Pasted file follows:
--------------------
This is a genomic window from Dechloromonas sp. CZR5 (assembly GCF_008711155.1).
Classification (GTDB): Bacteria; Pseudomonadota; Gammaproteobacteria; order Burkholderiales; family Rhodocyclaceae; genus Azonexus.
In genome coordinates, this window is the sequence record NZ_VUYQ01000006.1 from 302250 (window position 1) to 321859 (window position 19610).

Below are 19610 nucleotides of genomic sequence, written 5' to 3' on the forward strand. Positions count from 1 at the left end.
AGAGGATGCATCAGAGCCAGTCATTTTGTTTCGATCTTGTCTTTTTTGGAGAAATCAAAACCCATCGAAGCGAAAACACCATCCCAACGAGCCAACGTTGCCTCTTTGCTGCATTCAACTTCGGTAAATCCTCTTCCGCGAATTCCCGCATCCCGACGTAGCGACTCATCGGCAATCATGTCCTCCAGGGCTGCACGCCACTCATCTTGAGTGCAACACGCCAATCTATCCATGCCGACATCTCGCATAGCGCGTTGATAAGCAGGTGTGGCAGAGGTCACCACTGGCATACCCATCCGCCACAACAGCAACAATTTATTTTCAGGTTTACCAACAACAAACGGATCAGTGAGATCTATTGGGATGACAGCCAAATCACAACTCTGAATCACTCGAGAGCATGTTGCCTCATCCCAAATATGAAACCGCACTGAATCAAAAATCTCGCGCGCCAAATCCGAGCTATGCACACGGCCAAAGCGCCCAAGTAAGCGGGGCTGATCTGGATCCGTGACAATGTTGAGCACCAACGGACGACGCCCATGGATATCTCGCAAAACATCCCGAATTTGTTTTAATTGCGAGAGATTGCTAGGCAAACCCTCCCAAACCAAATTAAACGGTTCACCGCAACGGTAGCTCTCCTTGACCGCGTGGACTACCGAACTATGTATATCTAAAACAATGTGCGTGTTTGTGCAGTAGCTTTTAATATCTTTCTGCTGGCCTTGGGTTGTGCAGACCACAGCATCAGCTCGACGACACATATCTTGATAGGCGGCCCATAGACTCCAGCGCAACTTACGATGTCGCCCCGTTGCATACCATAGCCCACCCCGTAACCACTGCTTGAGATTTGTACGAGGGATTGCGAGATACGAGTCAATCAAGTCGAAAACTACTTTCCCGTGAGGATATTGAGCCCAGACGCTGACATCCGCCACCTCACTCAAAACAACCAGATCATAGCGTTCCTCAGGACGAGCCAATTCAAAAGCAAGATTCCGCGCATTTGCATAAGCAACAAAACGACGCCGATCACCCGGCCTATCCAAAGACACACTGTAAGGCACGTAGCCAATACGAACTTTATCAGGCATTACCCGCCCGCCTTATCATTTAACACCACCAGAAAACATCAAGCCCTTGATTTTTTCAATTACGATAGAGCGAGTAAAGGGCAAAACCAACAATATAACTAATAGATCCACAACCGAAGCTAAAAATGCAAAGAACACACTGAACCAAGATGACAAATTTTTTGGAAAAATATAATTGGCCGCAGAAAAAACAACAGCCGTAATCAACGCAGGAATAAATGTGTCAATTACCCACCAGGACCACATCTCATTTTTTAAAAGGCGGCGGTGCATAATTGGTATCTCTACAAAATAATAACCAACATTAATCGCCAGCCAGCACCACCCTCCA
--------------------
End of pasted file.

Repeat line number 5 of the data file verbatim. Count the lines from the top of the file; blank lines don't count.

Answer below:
AGAGGATGCATCAGAGCCAGTCATTTTGTTTCGATCTTGTCTTTTTTGGAGAAATCAAAACCCATCGAAGCGAAAACACCATCCCAACGAGCCAACGTTGCCTCTTTGCTGCATTCAACTTCGGTAAATCCTCTTCCGCGAATTCCCGCATCCCGACGTAGCGACTCATCGGCAATCATGTCCTCCAGGGCTGCACGCCACTCATCTTGAGTGCAACACGCCAATCTATCCATGCCGACATCTCGCATAGCGCGTTGATAAGCAGGTGTGGCAGAGGTCACCACTGGCATACCCATCCGCCACAACAGCAACAATTTATTTTCAGGTTTACCAACAACAAACGGATCAGTGAGATCTATTGGGATGACAGCCAAATCACAACTCTGAATCACTCGAGAGCATGTTGCCTCATCCCAAATATGAAACCGCACTGAATCAAAAATCTCGCGCGCCAAATCCGAGCTATGCACACGGCCAAAGCGCCCAAGTAAGCGGGGCTGATCTGGATCCGTGACAATGTTGAGCACCAACGGACGACGCCCATGGATATCTCGCAAAACATCCCGAATTTGTTTTAATTGCGAGAGATTGCTAGGCAAACCCTCCCAAACCAAATTAAACGGTTCACCGCAACGGTAGCTCTCCTTGACCGCGTGGACTACCGAACTATGTATATCTAAAACAATGTGCGTGTTTGTGCAGTAGCTTTTAATATCTTTCTGCTGGCCTTGGGTTGTGCAGACCACAGCATCAGCTCGACGACACATATCTTGATAGGCGGCCCATAGACTCCAGCGCAACTTACGATGTCGCCCCGTTGCATACCATAGCCCACCCCGTAACCACTGCTTGAGATTTGTACGAGGGATTGCGAGATACGAGTCAATCAAGTCGAAAACTACTTTCCCGTGAGGATATTGAGCCCAGACGCTGACATCCGCCACCTCACTCAAAACAACCAGATCATAGCGTTCCTCAGGACGAGCCAATTCAAAAGCAAGATTCCGCGCATTTGCATAAGCAACAAAACGACGCCGATCACCCGGCCTATCCAAAGACACACTGTAAGGCACGTAGCCAATACGAACTTTATCAGGCATTACCCGCCCGCCTTATCATTTAACACCACCAGAAAACATCAAGCCCTTGATTTTTTCAATTACGATAGAGCGAGTAAAGGGCAAAACCAACAATATAACTAATAGATCCACAACCGAAGCTAAAAATGCAAAGAACACACTGAACCAAGATGACAAATTTTTTGGAAAAATATAATTGGCCGCAGAAAAAACAACAGCCGTAATCAACGCAGGAATAAATGTGTCAATTACCCACCAGGACCACATCTCATTTTTTAAAAGGCGGCGGTGCATAATTGGTATCTCTACAAAATAATAACCAACATTAATCGCCAGCCAGCACCACCCTCCA